Although your baby's eyelids formed at nine weeks of pregnancy, they have remained fused together until this week. Your baby is not in complete darkness, however, because as the uterus grows its wall thins allowing in increasing amounts of light. Now, your baby's eyes have reached a stage of development where they can open.
Even with the eyelids open, the delicate structures of the eyeballs are protected by a fine membrane that will completely disappear during the final month of pregnancy.
It's too early for your baby to respond to light in a fully coordinated way, but he may turn toward very strong lights or, if startled by a sudden loud noise, he will often respond with a blink, just as children and adults do.
The retina has just started to be lined by light-receptive rods and cones. The cones are responsible for color vision and develop later than the more numerous rods. The rods transmit an image in black and white and are used for nighttime vision and for peripheral vision. Connections form between the retina and the optic nerve, that then transmits the information it receives to be decoded in the visual cortex at the back of the brain.
Your baby will often bring his hands up to his face. However, because his limb movements are now so well coordinated, he won't touch his eyes.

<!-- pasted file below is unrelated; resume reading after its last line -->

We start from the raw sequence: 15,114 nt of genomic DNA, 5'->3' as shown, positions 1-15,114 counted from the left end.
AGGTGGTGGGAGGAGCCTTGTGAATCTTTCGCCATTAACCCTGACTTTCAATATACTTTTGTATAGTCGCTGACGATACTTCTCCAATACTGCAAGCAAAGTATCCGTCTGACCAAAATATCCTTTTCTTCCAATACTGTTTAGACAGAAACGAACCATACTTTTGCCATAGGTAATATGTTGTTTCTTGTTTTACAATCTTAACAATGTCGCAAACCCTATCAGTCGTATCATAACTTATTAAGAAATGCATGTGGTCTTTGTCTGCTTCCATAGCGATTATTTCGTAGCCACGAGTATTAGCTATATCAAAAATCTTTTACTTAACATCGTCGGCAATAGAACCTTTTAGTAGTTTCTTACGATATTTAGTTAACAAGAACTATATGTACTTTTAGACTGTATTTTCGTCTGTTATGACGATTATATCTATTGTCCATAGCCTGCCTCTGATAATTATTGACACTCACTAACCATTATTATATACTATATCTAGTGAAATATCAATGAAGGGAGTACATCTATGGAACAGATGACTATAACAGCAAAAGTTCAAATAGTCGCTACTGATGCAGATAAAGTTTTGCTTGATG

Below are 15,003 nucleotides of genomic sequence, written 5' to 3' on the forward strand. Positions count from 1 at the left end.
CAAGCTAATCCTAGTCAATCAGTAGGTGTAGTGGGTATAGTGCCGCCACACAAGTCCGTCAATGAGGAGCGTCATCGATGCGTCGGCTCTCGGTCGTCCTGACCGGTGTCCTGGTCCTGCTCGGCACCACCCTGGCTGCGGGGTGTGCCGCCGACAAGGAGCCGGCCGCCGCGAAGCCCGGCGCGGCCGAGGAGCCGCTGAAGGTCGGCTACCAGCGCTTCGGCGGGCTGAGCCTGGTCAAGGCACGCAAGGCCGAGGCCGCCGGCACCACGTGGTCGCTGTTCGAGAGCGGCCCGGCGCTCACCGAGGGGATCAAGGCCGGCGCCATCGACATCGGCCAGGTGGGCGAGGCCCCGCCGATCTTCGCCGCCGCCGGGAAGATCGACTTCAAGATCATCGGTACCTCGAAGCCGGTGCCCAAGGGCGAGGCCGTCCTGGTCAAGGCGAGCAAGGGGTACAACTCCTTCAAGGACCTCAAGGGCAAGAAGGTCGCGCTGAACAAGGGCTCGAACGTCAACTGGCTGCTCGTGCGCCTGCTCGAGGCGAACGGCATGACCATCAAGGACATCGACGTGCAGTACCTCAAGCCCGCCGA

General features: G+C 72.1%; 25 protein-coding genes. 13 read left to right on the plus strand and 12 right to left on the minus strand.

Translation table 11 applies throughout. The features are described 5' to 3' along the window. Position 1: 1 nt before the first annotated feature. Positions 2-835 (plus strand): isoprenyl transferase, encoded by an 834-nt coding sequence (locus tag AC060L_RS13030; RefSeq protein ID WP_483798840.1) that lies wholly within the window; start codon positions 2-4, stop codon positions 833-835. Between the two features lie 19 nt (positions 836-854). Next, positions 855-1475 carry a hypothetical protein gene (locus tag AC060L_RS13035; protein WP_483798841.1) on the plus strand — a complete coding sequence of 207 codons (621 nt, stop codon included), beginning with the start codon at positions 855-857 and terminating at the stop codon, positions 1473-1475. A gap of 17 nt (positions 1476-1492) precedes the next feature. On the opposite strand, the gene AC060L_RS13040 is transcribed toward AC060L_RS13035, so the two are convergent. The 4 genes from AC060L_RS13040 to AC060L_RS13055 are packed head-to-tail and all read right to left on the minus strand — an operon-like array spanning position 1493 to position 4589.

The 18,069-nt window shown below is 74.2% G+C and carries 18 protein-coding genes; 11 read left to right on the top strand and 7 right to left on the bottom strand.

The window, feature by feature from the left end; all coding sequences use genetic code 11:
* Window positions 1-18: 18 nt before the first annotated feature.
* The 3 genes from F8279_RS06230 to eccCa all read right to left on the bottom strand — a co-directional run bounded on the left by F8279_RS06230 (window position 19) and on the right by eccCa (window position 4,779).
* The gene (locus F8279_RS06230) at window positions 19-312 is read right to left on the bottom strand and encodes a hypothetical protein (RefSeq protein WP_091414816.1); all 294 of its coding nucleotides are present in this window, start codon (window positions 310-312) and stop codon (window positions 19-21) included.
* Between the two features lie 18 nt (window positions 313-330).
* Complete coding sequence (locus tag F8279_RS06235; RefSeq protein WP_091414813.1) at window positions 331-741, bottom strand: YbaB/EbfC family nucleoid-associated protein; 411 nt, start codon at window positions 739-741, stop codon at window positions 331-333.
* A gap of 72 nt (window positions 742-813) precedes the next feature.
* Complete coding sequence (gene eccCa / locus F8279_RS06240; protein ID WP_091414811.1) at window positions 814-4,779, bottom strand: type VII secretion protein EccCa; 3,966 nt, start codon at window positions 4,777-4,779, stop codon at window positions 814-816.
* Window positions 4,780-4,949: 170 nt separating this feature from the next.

Babies breast-feed rather than "nipple feed" and if your baby latches onto your breast correctly , inverted nipples shouldn't cause difficulties. About 10 percent of women have flat or inverted nipples. The best way to find out whether you can breast-feed is simply to try once your baby is born. There are various techniques that may help: consult your doctor if you're having problems or contact a lactation consultant. Your doctor or hospital may recommend one or the La Leche League can help .
In these last three months, you're likely to get very big. As you'd expect, the more babies inside, the greater the challenge for your body to provide enough space as well as the perfect conditions for growth. You'll probably be advised to gain just under 1 lb (0.5 kg) a week for the first half of your pregnancy and slightly more each week in the second half.
From around 28-29 weeks, the growth of twins and other multiples slows down compared with that of singletons. But they still move and kick as much as possible, cushioned by amniotic fluid, which continues to increase in volume until 36 weeks.
Excerpted from Pregnancy Day by Day.
Copyright Â© 2009 Dorling Kindersley Limited.
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